Powered by Cosworth
For more than 45 years now, the words "Powered by Cosworth" have meant domination. CART, Formula 1, World Rally Championship, and Touring Car victories are all well-known to teams using Cosworth engines. From the street-racing 2.0L YBT I4 to the F1-dominating 3.0 DFV V8, Cosworth engines are recognized as some of the most powerful and reliable on the planet.
Cosworth was founded in 1958 by Mike Costin and Keith Duckworth of London, England. From the very beginning, they had ties with Ford Motor Company. Their first successful engine was the Ford 105E, a 1-liter engine powering the 1959 Ford Anglia. In contrast to earlier models of the Anglia/Prefect line, the new Anglia 105E was capable of up to 75 miles per hour. In 1960, the world saw its first Cosworth victory, when a Formula Junior competition was won by a Lotus 18 using one of the Cosworth-prepared 105Es.
The legendary Twin-Cam Escort was their next triumph. The engine was designed by Cosworth and Lotus, and powered one of the first rally-winning Escorts (a model which would continue to win for almost forty years). Impressed by the young company's track record, Ford employed Cosworth to design a new dedicated race engine for Formula 1 competition: the DFV. This 3.0-liter V8 won the 1967 Dutch Grand Prix, the very first race in which it was entered. It was one of the first engines designed to serve as a structural member, and was narrow enough to fit between the ground effects that were coming into use for Formula 1. Over the next fifteen years, the evolving DFV would power more than 150 F1 victories, including nine back-to-back Formula 1 World Championships. Its low cost, power, and availability led it to be the engine of choice for privateer teams through the 1970s. Modified for Indy/CART competition, the DFW became the DFX, and won ten driver's championships and ten Indianapolis 500s.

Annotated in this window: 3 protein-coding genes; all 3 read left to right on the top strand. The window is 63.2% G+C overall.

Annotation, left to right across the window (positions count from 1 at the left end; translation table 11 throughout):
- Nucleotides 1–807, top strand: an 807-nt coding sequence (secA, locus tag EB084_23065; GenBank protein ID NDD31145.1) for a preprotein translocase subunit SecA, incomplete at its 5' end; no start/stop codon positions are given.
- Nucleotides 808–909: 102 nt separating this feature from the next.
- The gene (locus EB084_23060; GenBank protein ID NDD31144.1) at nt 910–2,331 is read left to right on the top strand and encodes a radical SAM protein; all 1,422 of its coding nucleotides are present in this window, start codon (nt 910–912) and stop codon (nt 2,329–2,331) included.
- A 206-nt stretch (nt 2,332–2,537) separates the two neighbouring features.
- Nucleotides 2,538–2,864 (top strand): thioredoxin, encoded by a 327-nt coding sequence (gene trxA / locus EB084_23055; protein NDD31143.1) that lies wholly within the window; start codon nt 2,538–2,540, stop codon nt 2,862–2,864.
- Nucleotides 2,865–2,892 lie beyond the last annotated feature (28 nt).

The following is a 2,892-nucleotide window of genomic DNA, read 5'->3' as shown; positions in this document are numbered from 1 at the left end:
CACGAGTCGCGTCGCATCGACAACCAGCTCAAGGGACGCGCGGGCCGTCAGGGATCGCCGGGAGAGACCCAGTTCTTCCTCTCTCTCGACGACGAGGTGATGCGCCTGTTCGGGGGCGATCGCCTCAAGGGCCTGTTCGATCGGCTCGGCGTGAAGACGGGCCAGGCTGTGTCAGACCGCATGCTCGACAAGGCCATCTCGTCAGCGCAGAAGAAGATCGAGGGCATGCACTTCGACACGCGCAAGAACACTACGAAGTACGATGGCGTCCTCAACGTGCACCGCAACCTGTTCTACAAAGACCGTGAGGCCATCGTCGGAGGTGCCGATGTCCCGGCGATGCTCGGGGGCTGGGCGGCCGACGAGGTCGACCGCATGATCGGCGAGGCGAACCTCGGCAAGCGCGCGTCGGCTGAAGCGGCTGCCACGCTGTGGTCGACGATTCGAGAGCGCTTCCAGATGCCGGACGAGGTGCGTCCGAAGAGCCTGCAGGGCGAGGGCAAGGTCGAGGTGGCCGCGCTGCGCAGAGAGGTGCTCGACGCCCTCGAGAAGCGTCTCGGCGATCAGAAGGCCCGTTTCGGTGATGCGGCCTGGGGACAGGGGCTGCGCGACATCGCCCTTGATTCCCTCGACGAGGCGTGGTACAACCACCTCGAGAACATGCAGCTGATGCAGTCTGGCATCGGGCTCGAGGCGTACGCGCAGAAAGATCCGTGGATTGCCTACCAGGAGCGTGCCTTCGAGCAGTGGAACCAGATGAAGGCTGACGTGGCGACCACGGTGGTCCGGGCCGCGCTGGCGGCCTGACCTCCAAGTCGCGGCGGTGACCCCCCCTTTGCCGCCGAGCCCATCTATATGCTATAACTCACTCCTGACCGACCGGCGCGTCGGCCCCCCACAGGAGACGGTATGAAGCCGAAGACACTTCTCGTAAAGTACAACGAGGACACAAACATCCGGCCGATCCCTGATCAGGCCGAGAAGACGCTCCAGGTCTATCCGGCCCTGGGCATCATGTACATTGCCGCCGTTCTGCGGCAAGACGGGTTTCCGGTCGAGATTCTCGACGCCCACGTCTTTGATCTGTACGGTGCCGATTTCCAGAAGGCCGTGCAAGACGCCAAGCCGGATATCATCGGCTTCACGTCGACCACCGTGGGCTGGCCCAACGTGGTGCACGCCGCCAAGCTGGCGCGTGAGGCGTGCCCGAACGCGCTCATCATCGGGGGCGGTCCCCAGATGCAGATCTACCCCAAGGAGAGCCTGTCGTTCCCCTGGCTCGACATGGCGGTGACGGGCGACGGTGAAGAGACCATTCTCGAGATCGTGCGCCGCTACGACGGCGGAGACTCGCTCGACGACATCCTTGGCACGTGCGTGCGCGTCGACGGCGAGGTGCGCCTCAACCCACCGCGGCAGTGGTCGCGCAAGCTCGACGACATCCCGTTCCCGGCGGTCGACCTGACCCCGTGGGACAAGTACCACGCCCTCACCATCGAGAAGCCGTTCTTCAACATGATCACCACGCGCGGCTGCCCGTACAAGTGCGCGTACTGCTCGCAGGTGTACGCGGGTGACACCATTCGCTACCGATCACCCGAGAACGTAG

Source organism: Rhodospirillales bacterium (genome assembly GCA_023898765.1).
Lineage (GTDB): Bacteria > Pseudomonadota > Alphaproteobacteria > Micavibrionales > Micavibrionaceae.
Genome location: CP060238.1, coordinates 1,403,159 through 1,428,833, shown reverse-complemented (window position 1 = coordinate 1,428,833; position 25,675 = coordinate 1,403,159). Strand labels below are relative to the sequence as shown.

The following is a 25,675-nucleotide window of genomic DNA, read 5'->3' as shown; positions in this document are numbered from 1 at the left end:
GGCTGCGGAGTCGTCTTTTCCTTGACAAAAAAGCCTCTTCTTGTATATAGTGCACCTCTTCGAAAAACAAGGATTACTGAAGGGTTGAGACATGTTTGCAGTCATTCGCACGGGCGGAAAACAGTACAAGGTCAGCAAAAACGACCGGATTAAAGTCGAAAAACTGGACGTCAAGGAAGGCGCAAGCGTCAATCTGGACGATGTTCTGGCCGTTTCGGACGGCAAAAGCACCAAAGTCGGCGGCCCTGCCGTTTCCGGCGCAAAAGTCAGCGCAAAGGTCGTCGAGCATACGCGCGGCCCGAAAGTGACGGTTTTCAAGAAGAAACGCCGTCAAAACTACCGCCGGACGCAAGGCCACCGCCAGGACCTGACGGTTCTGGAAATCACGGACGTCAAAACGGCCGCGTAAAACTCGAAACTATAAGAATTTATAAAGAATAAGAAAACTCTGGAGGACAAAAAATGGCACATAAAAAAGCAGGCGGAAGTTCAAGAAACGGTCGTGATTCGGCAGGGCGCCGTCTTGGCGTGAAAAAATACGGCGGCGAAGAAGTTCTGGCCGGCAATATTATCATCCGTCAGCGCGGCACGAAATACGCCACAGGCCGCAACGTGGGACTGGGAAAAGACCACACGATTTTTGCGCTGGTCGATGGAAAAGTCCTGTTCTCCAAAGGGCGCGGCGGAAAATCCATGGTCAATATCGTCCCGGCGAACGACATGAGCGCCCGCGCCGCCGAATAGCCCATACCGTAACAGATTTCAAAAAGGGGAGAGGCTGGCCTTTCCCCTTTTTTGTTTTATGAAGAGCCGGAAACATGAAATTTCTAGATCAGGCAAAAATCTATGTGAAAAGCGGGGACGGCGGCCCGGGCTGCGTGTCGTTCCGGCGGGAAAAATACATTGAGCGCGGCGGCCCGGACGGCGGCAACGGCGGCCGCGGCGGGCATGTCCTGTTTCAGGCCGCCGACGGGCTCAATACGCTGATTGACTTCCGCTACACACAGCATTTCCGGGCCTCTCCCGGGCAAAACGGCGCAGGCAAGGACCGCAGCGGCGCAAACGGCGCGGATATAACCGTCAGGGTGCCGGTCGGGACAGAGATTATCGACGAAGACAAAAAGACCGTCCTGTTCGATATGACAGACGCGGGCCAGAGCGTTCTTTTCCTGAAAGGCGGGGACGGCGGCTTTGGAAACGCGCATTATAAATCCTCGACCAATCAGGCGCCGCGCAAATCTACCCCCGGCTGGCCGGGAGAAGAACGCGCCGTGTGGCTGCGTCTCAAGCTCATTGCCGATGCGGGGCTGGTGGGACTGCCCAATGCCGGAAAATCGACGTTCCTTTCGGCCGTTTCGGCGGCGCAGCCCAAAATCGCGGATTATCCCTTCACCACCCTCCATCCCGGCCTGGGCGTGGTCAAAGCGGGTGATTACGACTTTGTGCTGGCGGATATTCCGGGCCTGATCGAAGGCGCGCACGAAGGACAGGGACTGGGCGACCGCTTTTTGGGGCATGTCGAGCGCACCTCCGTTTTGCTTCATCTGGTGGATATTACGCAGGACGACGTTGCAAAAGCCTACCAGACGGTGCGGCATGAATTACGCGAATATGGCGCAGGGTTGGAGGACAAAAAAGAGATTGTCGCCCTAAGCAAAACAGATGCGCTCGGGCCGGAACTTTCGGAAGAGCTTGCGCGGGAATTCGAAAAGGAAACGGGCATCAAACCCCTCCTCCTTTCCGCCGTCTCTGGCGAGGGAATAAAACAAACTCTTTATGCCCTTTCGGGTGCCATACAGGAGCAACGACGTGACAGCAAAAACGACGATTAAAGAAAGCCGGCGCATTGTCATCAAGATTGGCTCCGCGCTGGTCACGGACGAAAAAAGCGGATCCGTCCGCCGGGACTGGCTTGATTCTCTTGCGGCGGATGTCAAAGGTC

In 1993, the World Rally Championship saw the first Ford Escort RS Cosworth. The turbocharged, all wheel drive Escort announced its entry with five WRC victories in its first season. The evolution of the rally Escort led to the 1997 World Rally Car Escort, which produced a WRC-standard maximum of 300 horsepower. Since the retirement of the Escort, the Ford Focus RS WRC has taken over, using a Cosworth-tuned Duratec R engine.
Thanks to the numerous Cosworth-powered victories in the world of motorsport, Ford has released several special-edition Cosworth models. The first was the Ford Sierra Cosworth, and the even-more-elite Sierra Cosworth RS500, a race-prepared Sierra of which only 500 were produced. The most powerful of the Ford-Cosworth vehicles was undoubtably the RS200, a mid-engined, four wheel drive sports car sold only to homologate the vehicle for Group B competition (the RS200 Evo version produced over 300 horsepower per liter!). The most beloved, however, was the MkV Ford Escort RS Cosworth, which featured the most distinctive spoiler in automotive history. Escorts Cosworth have been modified to over 700 horsepower while retaining street legality.
Cosworth spends most of its time in upkeep on the various competition engines in use. They power 30% of Formula 1 teams, along with every car in the CART championships. Together with this, they continue to develop the Duratec R that powers the WRC Focus, along with developing an upgrade for the US-market 2.3 liter Focus engine adding almost 100 horsepower. Rumours abound of the mythical Ford Focus RS Cosworth, which is in development as an all wheel drive beast with power and handling to shame the Evo and STi. Cosworth has been a wholly-owned subsidiary of Ford Motor Company since 1998.